World Cup 2019: Best of the rest – Five Associates players who made a splash at World Cups
The history of the cricket World Cup has instances of Associates making headlines.

The ICC Cricket World Cup 2019 begins May 30 with hosts England taking on South Africa at The Oval.

The ten-nation World Cup runs until July 14, on which day the final will be held at Lord’s.

Since its inception in 1975, the cricket World Cup has seen several occasions where underdog teams and players have risen beyond the odds to put in memorable performances, some of which have resulted in famous upset victories.

(READ: Top five run-getters in World Cup history)

Here are five Associates nation cricketers who made headlines during World Cups:

Duncan Fletcher, 1983 World Cup

Minnows Zimbabwe started their World Cup sojourn in the most incredible manner, beating Australia by 13 runs in the tournament opener at Trent Bridge on June 9. Their captain, Duncan Fletcher, walked to the middle when Zimbabwe’s innings was on the verge of disaster and hit a cool 69 to set up a fighting total.

Australia were cruising along at 61 for no loss in reply, but Fletcher returned, snapped up four vital Australian top-order wickets that set up the historic triumph. The Times noted that “few more deserving victories have been obtained”.

(READ: Most capped players in World Cup history)

Austin Codrington, 2003 World Cup

Back playing international cricket after 24 years, Canada began their 2003 World Cup campaign with a big ODI win to their credit. Bangladesh, a Test-playing nation, were beaten by 60 runs at Durban with pace bowler Austin Codrington snaring five wickets on debut.

Lifted to 180 despite not a single batsman managing a half-century, Canada pulled off a tremendous win with Codrigton exploiting the seaming conditions with 5/27 as Bangladesh were bowled out for 120.

John Davis World Cup 2003
In 2003, John Davison belted the then-fastest century in a World Cup. © Getty

John Davison, 2003 World Cup

On February 23, 2003, just four days after Canada had been steamrolled for a paltry 36, a crowd of 10,240 at Centurion witnessed one of the most memorable innings of any World Cup, which was all the more spectacular because it came from a 32-year-old Australia-bred Canadian.

John Davison was an unknown before this day, but after smashing a brilliant century off off 67 balls – the fastest in World Cup history – he forever etched his name in the record books. For 98 minutes, Davison tucked into the West Indies attack and flogged eight fours and six sixes. There were drops along the way, on 50 and 78, but never did Davison change his tempo: Mervyn Dillon was removed from the attack after just four overs, Vasbert Drakes lasted only two, Carl Hooper managed three, and the bowling was constantly shuffled in an attempt to curb Davison.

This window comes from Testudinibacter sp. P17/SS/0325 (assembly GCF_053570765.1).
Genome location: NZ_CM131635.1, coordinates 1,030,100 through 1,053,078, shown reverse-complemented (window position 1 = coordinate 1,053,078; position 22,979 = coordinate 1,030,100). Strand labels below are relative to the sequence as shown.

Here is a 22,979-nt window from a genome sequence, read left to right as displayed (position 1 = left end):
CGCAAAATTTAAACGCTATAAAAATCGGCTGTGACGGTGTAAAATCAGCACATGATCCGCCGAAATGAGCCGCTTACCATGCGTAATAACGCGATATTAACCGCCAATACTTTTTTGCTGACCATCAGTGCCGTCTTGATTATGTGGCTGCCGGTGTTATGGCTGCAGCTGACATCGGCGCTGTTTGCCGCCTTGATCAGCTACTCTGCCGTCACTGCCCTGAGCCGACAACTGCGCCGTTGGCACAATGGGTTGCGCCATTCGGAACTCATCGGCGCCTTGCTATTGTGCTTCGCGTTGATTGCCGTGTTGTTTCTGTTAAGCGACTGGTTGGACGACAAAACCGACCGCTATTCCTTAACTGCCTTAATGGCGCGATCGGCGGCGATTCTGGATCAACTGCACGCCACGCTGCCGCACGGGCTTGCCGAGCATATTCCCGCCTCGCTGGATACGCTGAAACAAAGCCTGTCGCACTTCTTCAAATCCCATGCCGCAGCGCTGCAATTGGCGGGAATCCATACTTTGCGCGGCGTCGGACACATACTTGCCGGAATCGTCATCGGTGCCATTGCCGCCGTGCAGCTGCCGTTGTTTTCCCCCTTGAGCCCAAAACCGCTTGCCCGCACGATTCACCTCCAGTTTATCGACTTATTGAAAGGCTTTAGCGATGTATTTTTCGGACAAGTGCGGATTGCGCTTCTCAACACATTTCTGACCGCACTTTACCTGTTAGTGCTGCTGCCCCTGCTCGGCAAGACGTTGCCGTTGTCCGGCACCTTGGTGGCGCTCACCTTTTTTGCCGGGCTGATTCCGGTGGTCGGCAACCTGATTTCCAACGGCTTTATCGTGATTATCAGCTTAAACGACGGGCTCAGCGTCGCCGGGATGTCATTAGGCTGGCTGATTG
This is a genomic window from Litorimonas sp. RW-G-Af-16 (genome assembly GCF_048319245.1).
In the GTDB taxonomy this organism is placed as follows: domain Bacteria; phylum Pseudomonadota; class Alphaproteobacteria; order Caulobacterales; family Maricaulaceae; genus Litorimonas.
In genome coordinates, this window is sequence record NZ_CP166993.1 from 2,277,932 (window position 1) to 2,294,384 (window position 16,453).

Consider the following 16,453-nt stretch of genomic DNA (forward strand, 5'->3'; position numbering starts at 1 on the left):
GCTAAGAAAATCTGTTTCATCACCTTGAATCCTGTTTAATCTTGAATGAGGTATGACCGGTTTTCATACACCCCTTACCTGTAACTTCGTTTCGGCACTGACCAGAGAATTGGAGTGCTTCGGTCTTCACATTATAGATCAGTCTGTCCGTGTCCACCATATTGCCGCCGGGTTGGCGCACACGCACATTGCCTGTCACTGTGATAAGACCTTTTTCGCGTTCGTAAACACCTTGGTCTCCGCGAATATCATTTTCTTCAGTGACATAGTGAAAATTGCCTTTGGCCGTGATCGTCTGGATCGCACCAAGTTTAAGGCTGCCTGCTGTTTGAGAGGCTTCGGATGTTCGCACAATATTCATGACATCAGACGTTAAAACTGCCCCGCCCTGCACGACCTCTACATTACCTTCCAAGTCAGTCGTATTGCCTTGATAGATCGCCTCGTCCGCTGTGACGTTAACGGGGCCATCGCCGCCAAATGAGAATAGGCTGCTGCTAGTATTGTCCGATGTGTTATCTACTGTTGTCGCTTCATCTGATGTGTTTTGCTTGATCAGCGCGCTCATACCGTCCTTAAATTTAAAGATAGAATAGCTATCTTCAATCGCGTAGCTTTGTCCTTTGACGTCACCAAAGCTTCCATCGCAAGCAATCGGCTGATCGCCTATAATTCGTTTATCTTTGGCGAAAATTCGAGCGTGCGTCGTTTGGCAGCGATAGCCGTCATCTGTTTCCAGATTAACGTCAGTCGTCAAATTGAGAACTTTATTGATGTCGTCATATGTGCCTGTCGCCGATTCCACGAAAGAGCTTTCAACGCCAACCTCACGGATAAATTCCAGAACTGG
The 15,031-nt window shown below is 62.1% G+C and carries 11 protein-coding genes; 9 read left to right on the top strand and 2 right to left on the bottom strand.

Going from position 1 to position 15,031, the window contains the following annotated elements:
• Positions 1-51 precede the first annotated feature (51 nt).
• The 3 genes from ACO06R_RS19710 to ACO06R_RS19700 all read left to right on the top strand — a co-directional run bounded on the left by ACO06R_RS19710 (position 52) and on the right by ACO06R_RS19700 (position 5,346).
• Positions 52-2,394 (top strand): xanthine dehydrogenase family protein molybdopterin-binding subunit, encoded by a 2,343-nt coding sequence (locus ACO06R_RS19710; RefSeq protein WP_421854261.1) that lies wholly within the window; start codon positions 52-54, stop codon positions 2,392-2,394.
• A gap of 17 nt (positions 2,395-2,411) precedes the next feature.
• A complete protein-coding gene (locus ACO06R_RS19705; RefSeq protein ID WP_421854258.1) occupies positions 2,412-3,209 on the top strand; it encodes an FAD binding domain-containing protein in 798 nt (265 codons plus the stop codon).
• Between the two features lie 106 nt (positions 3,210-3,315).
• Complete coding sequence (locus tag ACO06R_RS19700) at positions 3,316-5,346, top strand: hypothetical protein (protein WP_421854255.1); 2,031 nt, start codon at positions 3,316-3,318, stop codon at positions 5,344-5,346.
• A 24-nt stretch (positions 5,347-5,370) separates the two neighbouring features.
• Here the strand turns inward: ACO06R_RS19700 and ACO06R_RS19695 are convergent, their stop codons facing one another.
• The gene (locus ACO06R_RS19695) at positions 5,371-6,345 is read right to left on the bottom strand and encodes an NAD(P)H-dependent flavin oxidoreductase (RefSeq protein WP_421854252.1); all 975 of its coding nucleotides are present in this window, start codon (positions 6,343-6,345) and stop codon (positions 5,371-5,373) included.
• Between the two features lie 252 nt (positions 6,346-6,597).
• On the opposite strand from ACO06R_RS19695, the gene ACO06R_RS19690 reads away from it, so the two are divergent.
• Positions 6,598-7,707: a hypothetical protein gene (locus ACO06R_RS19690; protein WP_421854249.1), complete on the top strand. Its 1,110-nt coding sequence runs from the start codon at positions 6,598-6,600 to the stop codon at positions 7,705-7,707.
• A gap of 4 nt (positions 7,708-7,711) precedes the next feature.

Note Davison’s role in the partnerships he forged: from 96 for the first wicket, Ishwar Maraj made 16; in 59 for the second, Desmond Chumney’s contribution was 19. When Davison fell at a team score of 156, he had made 111.

Collins Obuya, 2003 World Cup

A day later in Nairobi, Kenya, one of four non-Test nations, pulled off the shock of the tournament with a remarkable 53-run victory over Sri Lanka.

Kenya’s reception at the World Cup had been lukewarm – it was reported that just one journalist greeted them on arrival – and after they were thrashed by South Africa it seemed they would fade into obscurity. But instead they rallied to defeat Sri Lanka, with Collins Obuya – who was inspired to bowl legspin by watching Mushtaq Ahmed on television in the 1996 World Cup – snaring 5/24, the best ever figures by a Kenyan.

Sri Lanka, firm favourites after three consecutive wins, were bowled out for 147 in 45 overs chasing 211. Buoyed by a full home crowd, the local heroes turned in an excellent effort in the field in what was the hallmark of the greatest Goliath-slaying run in world cricket. Pool B was thrown alive by Kenya’s highly unexpected victory over Sri Lanka and they kept their nerve against Canada and Bangladesh and, because of their four points over New Zealand, entered the Super Six stage with 10 out of a possible 12 points.

Kevin O'Brien 2011 World Cup England
Kevin O’Brien scored a match-winning World Cup century against England in 2011. © Getty

Kevin O’Brien, 2011 World Cup

After the dizzying heights of India versus England, those who turned up at the M Chinnaswamy Stadium on March 2, 2011 were treated to another match of epic proportions. Chasing 328, Ireland looked down and out at 111/5 but Kevin O’Brien’s outrageous century, the fastest in World Cup history and sixth overall, turned the match on its head and sealed a victory that will go down in history.

Not least because it was the highest World Cup chase ever.

With a nerveless Alex Cusack for company, O’Brien walloped from the word go – he clubbed six resounding sixes off a shellacked England attack – and didn’t let up his intentions until he was run out for 113 off 63 balls in the penultimate over. Pause for a moment to consider that there were 24 dot balls during O’Brien’s century, indicative of how savage he was.